Second overall and 21 seconds down on race leader Primož Roglič (Jumbo-Visma), Bernal came through Thursday’s longest stage of the Tour without any major incidents, but he still said there had been “a lot of hard racing.”
Bernal is expecting to be in the thick of the action on stage 13, when the peloton will tackle a viciously difficult second category climb, the Col de Neronne, immediately before the final ascent to the Puy Mary.
“It’s not just the climbing, the distance is important, too,” Bernal said after stage 12, where he finished safely in the main pack of favourites in 25th spot. “I’m expecting some big differences.”
Unlike the maillot jaune, Roglič, who will be going into Friday’s stage with no first-hand knowledge of the climbs, Bernal said that he and his teammates came to check them out earlier in the year.
“We did that recon and neither of them are very long, but they are really hard climbs,” Bernal said. “We’ll have to fight hard. It’s difficult to predict what kind of differences, but we have to be ready.”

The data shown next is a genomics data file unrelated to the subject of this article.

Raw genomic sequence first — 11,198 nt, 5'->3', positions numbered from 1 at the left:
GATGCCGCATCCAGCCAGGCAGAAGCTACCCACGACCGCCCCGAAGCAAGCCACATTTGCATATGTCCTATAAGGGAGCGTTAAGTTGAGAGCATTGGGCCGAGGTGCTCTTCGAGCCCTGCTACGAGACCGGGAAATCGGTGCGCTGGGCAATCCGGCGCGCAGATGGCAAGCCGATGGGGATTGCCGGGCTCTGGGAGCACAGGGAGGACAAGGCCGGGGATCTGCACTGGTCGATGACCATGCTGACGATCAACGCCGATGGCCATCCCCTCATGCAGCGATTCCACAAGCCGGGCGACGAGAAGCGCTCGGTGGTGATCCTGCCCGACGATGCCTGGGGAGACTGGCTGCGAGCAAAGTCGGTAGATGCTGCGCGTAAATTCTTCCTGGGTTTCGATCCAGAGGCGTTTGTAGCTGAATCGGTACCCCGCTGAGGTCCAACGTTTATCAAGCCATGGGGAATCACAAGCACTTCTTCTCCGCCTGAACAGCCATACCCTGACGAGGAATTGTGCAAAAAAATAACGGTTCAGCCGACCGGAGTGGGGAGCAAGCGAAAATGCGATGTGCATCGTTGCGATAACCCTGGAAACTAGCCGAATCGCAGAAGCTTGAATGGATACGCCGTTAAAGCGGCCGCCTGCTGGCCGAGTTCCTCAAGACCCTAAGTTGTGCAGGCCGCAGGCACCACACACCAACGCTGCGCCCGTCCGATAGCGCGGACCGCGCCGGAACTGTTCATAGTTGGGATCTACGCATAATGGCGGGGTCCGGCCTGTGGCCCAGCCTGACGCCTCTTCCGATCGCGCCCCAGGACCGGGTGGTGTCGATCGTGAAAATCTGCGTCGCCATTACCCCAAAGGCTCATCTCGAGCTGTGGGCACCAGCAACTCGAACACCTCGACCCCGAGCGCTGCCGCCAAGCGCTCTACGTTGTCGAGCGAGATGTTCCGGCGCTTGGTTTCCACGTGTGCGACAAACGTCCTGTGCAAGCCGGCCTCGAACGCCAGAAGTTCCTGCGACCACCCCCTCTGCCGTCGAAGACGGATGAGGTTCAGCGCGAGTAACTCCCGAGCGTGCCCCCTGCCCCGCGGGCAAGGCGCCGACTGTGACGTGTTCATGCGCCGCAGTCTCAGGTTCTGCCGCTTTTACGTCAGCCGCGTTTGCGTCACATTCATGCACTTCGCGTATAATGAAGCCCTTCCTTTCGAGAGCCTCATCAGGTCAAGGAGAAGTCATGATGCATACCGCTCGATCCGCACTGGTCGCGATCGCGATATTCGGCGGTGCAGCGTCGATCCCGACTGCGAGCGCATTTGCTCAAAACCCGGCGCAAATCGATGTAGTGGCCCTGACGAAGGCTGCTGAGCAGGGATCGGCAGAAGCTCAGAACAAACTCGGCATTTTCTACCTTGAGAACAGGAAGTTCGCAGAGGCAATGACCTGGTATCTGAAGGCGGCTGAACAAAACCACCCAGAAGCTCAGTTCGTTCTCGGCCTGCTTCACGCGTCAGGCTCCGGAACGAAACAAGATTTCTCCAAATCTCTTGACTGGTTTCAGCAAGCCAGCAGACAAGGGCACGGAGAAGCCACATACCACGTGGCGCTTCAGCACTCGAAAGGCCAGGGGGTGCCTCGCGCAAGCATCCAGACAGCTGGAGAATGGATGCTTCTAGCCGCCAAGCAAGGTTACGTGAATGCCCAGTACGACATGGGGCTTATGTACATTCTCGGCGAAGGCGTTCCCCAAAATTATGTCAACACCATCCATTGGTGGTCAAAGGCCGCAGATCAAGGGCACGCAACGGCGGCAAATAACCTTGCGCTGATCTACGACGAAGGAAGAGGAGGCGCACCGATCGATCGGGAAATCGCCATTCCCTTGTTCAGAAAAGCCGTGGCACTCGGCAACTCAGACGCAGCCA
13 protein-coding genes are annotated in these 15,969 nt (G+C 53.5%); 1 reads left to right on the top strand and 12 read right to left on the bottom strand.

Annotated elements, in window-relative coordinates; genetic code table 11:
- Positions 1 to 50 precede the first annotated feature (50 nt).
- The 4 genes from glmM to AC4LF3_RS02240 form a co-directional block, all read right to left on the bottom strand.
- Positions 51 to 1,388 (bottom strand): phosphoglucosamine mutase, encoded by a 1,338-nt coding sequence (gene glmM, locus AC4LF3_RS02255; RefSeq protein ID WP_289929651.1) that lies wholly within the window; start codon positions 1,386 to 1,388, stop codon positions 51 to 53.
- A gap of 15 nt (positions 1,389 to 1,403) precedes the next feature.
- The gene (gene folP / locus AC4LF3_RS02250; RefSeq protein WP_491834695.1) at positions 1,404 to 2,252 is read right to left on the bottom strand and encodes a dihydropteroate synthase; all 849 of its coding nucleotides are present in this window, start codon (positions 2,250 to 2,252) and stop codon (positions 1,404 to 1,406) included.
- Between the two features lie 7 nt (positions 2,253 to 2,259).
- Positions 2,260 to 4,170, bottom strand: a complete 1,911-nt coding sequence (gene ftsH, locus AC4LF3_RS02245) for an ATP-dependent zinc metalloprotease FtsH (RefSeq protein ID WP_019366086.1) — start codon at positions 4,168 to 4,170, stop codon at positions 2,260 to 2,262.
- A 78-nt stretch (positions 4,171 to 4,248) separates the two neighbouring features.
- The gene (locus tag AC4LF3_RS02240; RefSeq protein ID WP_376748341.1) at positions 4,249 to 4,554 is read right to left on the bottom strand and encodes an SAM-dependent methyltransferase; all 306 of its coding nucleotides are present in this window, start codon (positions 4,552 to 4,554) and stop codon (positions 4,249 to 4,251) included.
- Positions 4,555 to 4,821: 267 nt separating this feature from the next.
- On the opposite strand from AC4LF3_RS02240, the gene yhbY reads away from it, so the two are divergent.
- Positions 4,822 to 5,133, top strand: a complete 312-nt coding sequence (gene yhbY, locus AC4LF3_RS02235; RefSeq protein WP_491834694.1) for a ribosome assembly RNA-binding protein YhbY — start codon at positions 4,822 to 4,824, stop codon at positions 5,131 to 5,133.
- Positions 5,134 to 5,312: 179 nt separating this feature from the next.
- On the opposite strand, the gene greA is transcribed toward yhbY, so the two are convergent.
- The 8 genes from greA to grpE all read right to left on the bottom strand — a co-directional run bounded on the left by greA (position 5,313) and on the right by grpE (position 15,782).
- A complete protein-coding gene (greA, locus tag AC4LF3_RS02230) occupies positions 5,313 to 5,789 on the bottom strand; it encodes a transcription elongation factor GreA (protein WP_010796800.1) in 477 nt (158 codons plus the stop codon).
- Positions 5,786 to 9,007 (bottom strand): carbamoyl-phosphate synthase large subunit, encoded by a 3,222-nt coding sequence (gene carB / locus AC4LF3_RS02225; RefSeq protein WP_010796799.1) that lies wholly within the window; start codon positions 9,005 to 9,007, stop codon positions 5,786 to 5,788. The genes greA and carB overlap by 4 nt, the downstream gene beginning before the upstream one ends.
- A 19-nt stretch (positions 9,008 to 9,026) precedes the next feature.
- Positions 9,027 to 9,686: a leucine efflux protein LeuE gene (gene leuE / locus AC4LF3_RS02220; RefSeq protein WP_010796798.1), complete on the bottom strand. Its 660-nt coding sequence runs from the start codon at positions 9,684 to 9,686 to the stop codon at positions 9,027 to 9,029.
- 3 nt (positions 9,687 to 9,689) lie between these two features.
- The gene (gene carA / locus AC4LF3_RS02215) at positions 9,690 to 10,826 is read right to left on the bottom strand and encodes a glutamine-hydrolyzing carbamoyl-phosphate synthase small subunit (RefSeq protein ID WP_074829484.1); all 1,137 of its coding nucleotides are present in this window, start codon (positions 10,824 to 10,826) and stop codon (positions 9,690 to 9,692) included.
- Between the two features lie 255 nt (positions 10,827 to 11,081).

Bernal confirmed that although the hilly stage 13 had been tough itself on the legs – “Bora-Hansgrohe were pulling a lot for [green jersey contender, Peter] Sagan” he pointed out – any kind of battle between the GC favourites had failed to materialise, despite the time bonuses on offer atop the final climb of the Suc au May.
“Those bonus seconds on the stage could have been part of the game, and we didn’t know if there would be a fight for them or what would happen. Finally the break took all the bonuses, but there was a lot of hard racing behind as well,” Bernal said.
Bernal was pleased, in any case, that Marc Hirschi (Team Sunweb), a rider he knows from the Tour de L’Avenir, could take the stage victory.
“I think he was in a team with [Ineos-Grenadiers racer] Pavel [Sivakov] a few years ago, I’m very happy for him, he did a great race,” said Bernal. But when asked if Hirschi could be a future fighter for the Tour de France overall classification, he was more circumspect.
“There is a new generation for sure, with [Tadej] Pogačar, Remco [Evenepoel], Pavel and me. But other riders who have more experience are in the battle too,” he warned.
Bernal did not need to have to mention any names, but a certain Slovenian who is currently in yellow is surely among that latter group of racers. And if there was something of a truce between the two on Thursday, on Friday it will be a different story.
Alasdair Fotheringham has been reporting on cycling since 1991. He has covered every Tour de France since 1992 as well as numerous other bike races of all shapes and sizes, ranging from the Olympic Games in 2008 to the now sadly defunct Subida a Urkiola hill climb in Spain. Apart from working for Cyclingnews.com, he is also the cycling correspondent for The Independent and The Independent on Sunday.
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